Lisenba would doubtless have continued to marry and murder had he not been arrested on April 19, 1936, for sleeping with his niece, which was a felony in California. His latest bereavement and insurance pay-out had also aroused suspicion. He later accused police of “third-degree” interrogation, something the courts noted but did not think sufficient to reverse his murder conviction.

While being investigated on the incest charge, Lisenba received far worse news. Police were also investigating Mary’s death. After what he later alleged was serial mistreatment while being held without a lawyer, Lisenba cracked on May 3. Hope had been arrested two days earlier and cracked almost immediately. Lisenba was then brought in to meet him and realized all was lost.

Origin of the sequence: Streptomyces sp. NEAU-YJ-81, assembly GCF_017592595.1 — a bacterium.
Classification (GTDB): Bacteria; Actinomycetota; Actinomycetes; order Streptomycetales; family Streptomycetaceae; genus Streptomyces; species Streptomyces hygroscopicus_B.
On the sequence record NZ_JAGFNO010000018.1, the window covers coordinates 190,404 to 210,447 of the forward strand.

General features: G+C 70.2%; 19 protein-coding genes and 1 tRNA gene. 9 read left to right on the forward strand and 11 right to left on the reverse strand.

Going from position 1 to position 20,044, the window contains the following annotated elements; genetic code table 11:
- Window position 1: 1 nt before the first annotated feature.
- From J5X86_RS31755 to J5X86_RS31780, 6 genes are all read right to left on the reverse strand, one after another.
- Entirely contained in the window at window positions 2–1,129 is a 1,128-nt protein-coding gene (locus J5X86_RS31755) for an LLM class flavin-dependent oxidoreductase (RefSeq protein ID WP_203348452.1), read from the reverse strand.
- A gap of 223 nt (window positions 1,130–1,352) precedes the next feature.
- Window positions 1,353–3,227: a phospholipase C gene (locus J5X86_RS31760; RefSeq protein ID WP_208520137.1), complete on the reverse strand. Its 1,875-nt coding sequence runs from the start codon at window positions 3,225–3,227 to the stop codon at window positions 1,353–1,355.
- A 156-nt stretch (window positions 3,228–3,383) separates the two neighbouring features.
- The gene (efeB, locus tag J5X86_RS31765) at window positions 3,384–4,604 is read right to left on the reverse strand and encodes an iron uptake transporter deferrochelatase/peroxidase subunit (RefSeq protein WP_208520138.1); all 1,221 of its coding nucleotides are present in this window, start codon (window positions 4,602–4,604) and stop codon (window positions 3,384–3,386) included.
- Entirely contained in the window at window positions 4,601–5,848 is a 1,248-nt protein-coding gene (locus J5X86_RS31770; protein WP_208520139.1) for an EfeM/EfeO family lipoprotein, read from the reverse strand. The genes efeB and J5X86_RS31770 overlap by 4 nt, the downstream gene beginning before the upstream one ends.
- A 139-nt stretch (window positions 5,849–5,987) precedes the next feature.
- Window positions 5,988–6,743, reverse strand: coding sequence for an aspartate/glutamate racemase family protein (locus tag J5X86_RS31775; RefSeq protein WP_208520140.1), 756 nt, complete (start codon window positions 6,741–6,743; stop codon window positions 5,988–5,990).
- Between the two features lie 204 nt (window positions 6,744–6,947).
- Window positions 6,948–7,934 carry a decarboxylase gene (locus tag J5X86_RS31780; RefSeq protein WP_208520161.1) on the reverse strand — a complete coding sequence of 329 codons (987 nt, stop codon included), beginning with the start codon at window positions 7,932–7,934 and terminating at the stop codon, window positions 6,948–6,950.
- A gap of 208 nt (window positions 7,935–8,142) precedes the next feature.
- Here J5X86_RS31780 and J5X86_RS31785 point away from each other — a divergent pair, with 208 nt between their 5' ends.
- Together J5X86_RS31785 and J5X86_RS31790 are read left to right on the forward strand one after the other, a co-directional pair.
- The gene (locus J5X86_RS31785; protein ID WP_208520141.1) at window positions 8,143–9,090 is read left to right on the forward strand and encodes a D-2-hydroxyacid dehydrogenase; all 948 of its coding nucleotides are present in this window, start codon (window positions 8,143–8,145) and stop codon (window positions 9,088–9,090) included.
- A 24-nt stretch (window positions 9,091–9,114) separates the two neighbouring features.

Major Raymond Lisenba, A.K.A. “Robert James,” was about to enter Californian history as “Rattlesnake James.” He would leave California itself via the hangman’s rope—the last in the state to do so. Hope drew life imprisonment and was quickly sent to San Quentin to serve his time.

Lisenba would soon join him at San Quentin, but not in its general population. July 25, 1936, saw the jury render their verdict.

“We find the defendant, Major Raymond Lisenba, guilty of murder in the first degree.”

Lisenba was duly condemned to hang and shipped under armed escort to San Quentin’s Hangman’s Hall. He would remain there for six years, filing appeal after appeal, taking his case right to the U.S. Supreme Court. In 1937, California officially discarded its gallows. From then on, all condemned convicts would face the gas chamber apart from those already sentenced to hang.